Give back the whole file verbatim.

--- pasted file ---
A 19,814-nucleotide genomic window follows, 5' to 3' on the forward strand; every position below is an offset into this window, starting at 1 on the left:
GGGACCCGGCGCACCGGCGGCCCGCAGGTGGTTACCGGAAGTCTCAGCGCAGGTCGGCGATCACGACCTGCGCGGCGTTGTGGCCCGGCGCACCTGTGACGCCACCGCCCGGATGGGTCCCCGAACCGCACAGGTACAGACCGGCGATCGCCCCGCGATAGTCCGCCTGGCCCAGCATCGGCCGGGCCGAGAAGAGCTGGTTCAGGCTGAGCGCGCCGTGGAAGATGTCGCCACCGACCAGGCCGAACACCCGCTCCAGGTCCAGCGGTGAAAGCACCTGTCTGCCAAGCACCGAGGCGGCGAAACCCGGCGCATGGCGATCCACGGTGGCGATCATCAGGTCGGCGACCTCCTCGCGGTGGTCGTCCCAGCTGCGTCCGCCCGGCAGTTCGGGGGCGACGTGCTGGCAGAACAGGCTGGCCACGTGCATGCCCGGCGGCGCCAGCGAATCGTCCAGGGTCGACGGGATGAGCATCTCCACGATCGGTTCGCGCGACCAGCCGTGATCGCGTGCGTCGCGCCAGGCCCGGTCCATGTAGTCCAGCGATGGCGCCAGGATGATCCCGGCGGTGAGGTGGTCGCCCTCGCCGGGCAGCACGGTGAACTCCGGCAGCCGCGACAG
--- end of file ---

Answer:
A 19,814-nucleotide genomic window follows, 5' to 3' on the forward strand; every position below is an offset into this window, starting at 1 on the left:
GGGACCCGGCGCACCGGCGGCCCGCAGGTGGTTACCGGAAGTCTCAGCGCAGGTCGGCGATCACGACCTGCGCGGCGTTGTGGCCCGGCGCACCTGTGACGCCACCGCCCGGATGGGTCCCCGAACCGCACAGGTACAGACCGGCGATCGCCCCGCGATAGTCCGCCTGGCCCAGCATCGGCCGGGCCGAGAAGAGCTGGTTCAGGCTGAGCGCGCCGTGGAAGATGTCGCCACCGACCAGGCCGAACACCCGCTCCAGGTCCAGCGGTGAAAGCACCTGTCTGCCAAGCACCGAGGCGGCGAAACCCGGCGCATGGCGATCCACGGTGGCGATCATCAGGTCGGCGACCTCCTCGCGGTGGTCGTCCCAGCTGCGTCCGCCCGGCAGTTCGGGGGCGACGTGCTGGCAGAACAGGCTGGCCACGTGCATGCCCGGCGGCGCCAGCGAATCGTCCAGGGTCGACGGGATGAGCATCTCCACGATCGGTTCGCGCGACCAGCCGTGATCGCGTGCGTCGCGCCAGGCCCGGTCCATGTAGTCCAGCGATGGCGCCAGGATGATCCCGGCGGTGAGGTGGTCGCCCTCGCCGGGCAGCACGGTGAACTCCGGCAGCCGCGACAG